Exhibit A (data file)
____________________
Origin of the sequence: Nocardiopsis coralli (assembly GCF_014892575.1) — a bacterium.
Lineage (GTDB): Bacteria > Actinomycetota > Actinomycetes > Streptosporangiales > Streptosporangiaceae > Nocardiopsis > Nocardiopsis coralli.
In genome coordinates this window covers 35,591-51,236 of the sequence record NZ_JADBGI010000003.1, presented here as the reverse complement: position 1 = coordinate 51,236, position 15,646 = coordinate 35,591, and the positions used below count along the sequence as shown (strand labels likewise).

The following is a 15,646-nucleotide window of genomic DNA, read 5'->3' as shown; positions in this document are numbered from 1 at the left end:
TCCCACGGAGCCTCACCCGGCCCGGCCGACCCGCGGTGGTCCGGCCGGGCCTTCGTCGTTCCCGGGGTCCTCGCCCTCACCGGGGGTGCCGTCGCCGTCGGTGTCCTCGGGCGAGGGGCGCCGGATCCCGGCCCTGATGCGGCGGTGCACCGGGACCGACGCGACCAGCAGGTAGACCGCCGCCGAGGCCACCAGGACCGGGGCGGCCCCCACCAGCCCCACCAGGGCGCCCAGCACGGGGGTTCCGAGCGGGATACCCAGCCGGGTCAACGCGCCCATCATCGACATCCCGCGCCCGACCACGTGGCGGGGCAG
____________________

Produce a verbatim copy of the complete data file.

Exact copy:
Origin of the sequence: Nocardiopsis coralli (assembly GCF_014892575.1) — a bacterium.
Lineage (GTDB): Bacteria > Actinomycetota > Actinomycetes > Streptosporangiales > Streptosporangiaceae > Nocardiopsis > Nocardiopsis coralli.
In genome coordinates this window covers 35,591-51,236 of the sequence record NZ_JADBGI010000003.1, presented here as the reverse complement: position 1 = coordinate 51,236, position 15,646 = coordinate 35,591, and the positions used below count along the sequence as shown (strand labels likewise).

The following is a 15,646-nucleotide window of genomic DNA, read 5'->3' as shown; positions in this document are numbered from 1 at the left end:
TCCCACGGAGCCTCACCCGGCCCGGCCGACCCGCGGTGGTCCGGCCGGGCCTTCGTCGTTCCCGGGGTCCTCGCCCTCACCGGGGGTGCCGTCGCCGTCGGTGTCCTCGGGCGAGGGGCGCCGGATCCCGGCCCTGATGCGGCGGTGCACCGGGACCGACGCGACCAGCAGGTAGACCGCCGCCGAGGCCACCAGGACCGGGGCGGCCCCCACCAGCCCCACCAGGGCGCCCAGCACGGGGGTTCCGAGCGGGATACCCAGCCGGGTCAACGCGCCCATCATCGACATCCCGCGCCCGACCACGTGGCGGGGCAG